Hikers’ encounter with black bear in Monterrey caught on video

Black bear stands on two feet right next to a young woman in Monterrey, Nuevo Leon, Mexico

A group of hikers visiting a park in northern Mexico were surprised when a black bear approached them. For a few seconds, the bear got close to two female hikers who stood still and snapped a few selfies with the animal.

The viral video shows that both women stayed calm while other hikers tried to scare the bear away and asked the women not to move to prevent the bear from attacking them.

The incident took place at the Chipinque Ecological Park in San Pedro Garza García, Nuevo León.

These types of events and sightings are common in nearby residential areas, especially during the dry season. According to experts, the bears leave the mountains to search for water and food.

Nuevo León’s Civil Protection department warned people to stay calm, never get between a bear and her cub, do not take photographs of the bear, and do not take selfies if you come across a black bear.

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Black Bears
According to defenders.org, the American black bear is the smallest of the three bears species found in North America and is found only in North America.

Black bears have short, non-retractable claws that give them an excellent tree-climbing ability.

The black bear’s fur is usually a uniform color except for a brown muzzle and light markings that sometimes appear on their chests. Eastern populations are usually black while western populations often show brown, cinnamon, and blond coloration in addition to black. Black bears with white-bluish fur are known as Kermode (glacier) bears and these unique color phases are only found in coastal British Columbia, Canada.

According to the Encyclopedia Britannica, the black bear (Ursus americanus) is found in the forests of North America, including parts of Mexico.

Black bears that are actually brown are most common in western North America. They are sometimes called brown bears, but the true brown bear is much larger.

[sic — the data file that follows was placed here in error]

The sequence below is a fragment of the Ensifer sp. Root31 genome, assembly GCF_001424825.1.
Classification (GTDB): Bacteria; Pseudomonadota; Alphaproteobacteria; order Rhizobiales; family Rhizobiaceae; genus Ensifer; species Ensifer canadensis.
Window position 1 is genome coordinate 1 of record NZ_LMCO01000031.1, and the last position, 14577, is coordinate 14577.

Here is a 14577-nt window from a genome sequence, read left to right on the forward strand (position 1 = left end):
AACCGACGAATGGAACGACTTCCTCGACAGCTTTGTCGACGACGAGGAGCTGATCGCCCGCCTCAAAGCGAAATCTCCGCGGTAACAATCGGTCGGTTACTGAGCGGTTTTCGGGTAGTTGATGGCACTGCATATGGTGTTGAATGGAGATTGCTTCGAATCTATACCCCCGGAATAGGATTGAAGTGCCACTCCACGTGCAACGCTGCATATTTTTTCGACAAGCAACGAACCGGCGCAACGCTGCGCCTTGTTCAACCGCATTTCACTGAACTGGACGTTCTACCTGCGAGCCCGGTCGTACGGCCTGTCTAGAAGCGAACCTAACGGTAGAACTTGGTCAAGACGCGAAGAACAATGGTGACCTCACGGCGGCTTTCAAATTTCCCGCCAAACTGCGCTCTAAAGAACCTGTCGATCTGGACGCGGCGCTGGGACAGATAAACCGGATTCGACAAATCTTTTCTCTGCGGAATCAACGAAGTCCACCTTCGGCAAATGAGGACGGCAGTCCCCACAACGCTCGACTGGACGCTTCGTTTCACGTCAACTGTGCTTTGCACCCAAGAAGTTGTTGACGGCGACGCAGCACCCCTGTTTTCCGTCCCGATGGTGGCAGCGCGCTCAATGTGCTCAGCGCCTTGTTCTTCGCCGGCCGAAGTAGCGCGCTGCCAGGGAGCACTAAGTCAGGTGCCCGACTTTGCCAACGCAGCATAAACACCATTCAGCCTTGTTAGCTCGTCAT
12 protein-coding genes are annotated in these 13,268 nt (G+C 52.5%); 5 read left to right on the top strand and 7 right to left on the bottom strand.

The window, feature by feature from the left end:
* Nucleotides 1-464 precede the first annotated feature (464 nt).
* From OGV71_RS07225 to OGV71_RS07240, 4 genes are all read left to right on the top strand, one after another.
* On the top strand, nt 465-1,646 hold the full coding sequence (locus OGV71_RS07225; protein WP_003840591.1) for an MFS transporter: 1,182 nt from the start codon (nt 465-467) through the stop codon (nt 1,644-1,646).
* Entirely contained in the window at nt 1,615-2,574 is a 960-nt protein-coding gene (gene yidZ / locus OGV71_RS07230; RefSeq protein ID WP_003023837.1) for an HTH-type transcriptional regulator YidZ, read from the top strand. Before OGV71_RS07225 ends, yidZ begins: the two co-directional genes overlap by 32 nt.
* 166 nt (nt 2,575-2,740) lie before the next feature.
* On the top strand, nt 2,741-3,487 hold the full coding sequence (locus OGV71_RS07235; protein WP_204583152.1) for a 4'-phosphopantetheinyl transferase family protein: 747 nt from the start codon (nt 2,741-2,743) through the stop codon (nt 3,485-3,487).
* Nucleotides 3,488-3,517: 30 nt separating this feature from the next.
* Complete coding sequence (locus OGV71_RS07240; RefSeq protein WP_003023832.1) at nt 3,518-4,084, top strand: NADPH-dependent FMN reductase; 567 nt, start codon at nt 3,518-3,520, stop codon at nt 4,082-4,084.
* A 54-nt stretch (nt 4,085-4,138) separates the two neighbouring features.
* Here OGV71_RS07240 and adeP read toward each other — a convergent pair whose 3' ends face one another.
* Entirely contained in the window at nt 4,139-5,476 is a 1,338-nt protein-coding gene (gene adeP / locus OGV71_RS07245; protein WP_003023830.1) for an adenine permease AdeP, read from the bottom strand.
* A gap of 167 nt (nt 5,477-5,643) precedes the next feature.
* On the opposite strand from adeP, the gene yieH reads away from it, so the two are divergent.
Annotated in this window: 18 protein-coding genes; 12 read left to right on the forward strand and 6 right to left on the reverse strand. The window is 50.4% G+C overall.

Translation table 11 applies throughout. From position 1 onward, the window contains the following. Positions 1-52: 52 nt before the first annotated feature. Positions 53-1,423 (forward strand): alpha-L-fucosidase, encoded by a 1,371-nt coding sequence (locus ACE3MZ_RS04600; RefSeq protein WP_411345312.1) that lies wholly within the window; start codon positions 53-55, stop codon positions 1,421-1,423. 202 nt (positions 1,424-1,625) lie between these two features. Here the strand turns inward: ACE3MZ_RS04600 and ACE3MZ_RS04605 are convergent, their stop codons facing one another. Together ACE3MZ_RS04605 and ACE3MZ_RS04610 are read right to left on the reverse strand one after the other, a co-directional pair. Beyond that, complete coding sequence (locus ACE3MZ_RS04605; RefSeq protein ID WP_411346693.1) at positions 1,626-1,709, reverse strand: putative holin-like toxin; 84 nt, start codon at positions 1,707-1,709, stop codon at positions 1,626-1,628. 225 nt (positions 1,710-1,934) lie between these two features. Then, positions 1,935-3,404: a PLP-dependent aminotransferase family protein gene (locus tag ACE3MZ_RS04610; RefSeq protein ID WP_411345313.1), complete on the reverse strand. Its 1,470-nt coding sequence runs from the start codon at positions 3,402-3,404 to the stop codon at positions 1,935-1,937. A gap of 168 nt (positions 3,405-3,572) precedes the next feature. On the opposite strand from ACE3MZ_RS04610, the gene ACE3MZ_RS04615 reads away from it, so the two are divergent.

The black bear is large and stocky and has a short tail. Adults range from 1.5 to 1.8 meters in length and weigh 90–270 kg. Moreover, male bears can be up to 70% heavier than female bears. The head is small but is supported by a strong neck. The ears are small and rounded. The curved claws are non-retractile, and bears walk on the soles of their feet.

Although bears are commonly classified as carnivores, black bears have an omnivorous diet. In spring they consume emerging plants and carcasses of animals that have died during the winter. Fruits dominate the diet in summer, and both fruit and mast, especially acorns and beechnuts, constitute most of the fall diet. Additionally, black bears will also eat pinecones, roots, ants, and honey from wild or domestic bees. Nonetheless, black bears are strong predators, and in some areas, they frequently kill moose calves and deer fawns during spring.

Black bears living near humans adapt readily to alternate food sources, such as garbage from dumps or campsites and handouts from tourists in parks. Human encounters with black bears occasionally result in injury or death, and attacks are reported every year. In almost all cases, avoiding surprise encounters is the best defense, as black bears prefer to avoid people.

According to the encyclopedia, “black bears become dormant during winter. They spend the winter in dens located in rock crevices, in underground burrows, under tree roots, in hollow trees, in brush piles, or simply on open-ground beds. Before winter sleep, bears must accumulate large quantities of body fat during late summer and fall. Not only does this enable them to survive the long period of winter fasting, but it also allows them to have sufficient energy in spring when they emerge and food is rare. For females, the amount of fat stored before winter is linked with reproductive success: fatter females typically have more and bigger young than do leaner females. Accumulating fat for the winter is thus a strong drive, and it explains the constant search for food through the summer and fall.”

Black bears are not territorial; they are mostly solitary, and the home ranges of both males and females may overlap. Home ranges typically are larger where food is less abundant and smaller where food is plentiful.

Black bears can live for more than 20 years in the wild, but in areas near human habitation, most black bears die sooner as a result of hunting, trapping, poaching, nuisance removal near campgrounds, or dumps, and collision with vehicles.

In natural habitats, black bears are active during the day. However, in areas of high human activity, black bears often become nocturnal to avoid encounters with humans. Nevertheless, black bears “habituate quickly to handouts given by tourists, and this lack of fear of humans often leads to conflicts.”

Source: El Universal



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